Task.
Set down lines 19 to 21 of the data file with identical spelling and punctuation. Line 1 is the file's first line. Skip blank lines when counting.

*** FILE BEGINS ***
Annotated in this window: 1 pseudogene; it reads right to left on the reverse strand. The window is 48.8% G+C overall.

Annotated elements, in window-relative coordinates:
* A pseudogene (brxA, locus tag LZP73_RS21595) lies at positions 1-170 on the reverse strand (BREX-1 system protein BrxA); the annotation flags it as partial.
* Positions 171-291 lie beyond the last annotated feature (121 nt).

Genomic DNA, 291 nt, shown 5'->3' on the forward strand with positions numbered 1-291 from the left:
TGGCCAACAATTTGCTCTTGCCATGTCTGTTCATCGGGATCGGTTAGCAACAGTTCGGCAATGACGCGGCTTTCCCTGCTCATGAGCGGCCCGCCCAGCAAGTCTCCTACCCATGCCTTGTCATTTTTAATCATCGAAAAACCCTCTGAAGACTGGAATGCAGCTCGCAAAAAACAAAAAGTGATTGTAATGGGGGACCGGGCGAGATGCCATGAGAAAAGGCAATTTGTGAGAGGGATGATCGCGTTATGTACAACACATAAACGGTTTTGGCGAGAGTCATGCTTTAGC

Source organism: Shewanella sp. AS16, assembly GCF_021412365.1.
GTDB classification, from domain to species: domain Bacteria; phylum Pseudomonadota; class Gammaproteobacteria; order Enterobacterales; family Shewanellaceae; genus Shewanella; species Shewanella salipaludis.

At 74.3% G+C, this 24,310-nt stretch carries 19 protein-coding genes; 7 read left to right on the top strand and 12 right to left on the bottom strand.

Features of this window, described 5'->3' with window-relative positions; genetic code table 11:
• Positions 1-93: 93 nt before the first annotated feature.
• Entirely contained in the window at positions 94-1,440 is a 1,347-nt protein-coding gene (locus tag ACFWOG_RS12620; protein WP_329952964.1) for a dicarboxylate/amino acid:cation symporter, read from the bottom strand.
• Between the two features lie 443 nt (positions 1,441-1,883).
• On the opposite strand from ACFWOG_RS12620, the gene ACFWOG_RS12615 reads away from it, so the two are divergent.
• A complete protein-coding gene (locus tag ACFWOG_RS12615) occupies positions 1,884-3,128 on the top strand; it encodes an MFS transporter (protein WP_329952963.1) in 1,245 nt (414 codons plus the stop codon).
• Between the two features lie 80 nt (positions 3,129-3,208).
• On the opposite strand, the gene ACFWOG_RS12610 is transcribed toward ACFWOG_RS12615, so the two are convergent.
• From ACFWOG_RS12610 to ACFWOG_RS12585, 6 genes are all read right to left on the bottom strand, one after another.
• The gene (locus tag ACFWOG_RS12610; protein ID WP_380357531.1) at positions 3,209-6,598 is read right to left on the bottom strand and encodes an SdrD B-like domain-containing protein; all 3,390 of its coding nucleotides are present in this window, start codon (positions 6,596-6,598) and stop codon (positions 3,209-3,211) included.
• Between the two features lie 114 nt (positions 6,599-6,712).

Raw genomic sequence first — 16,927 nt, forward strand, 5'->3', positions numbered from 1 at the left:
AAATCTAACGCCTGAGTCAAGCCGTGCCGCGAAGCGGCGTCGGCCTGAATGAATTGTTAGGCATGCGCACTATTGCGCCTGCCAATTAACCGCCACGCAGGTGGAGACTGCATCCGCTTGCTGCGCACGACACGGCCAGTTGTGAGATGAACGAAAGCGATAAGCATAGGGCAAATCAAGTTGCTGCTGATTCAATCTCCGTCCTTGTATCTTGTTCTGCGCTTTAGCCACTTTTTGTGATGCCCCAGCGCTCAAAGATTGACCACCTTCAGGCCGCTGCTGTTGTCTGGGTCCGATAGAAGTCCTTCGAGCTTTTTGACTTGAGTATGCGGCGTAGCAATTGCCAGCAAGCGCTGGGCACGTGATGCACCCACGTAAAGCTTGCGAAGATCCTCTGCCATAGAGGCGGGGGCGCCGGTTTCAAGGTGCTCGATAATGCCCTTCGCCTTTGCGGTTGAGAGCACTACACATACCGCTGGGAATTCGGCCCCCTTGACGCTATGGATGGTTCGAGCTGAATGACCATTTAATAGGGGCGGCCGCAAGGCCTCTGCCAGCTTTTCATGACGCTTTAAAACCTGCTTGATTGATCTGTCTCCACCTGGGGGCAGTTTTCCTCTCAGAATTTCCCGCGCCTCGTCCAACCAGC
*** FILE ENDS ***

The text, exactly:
• The gene (locus tag ACFWOG_RS12610; protein ID WP_380357531.1) at positions 3,209-6,598 is read right to left on the bottom strand and encodes an SdrD B-like domain-containing protein; all 3,390 of its coding nucleotides are present in this window, start codon (positions 6,596-6,598) and stop codon (positions 3,209-3,211) included.
• Between the two features lie 114 nt (positions 6,599-6,712).

Raw genomic sequence first — 16,927 nt, forward strand, 5'->3', positions numbered from 1 at the left: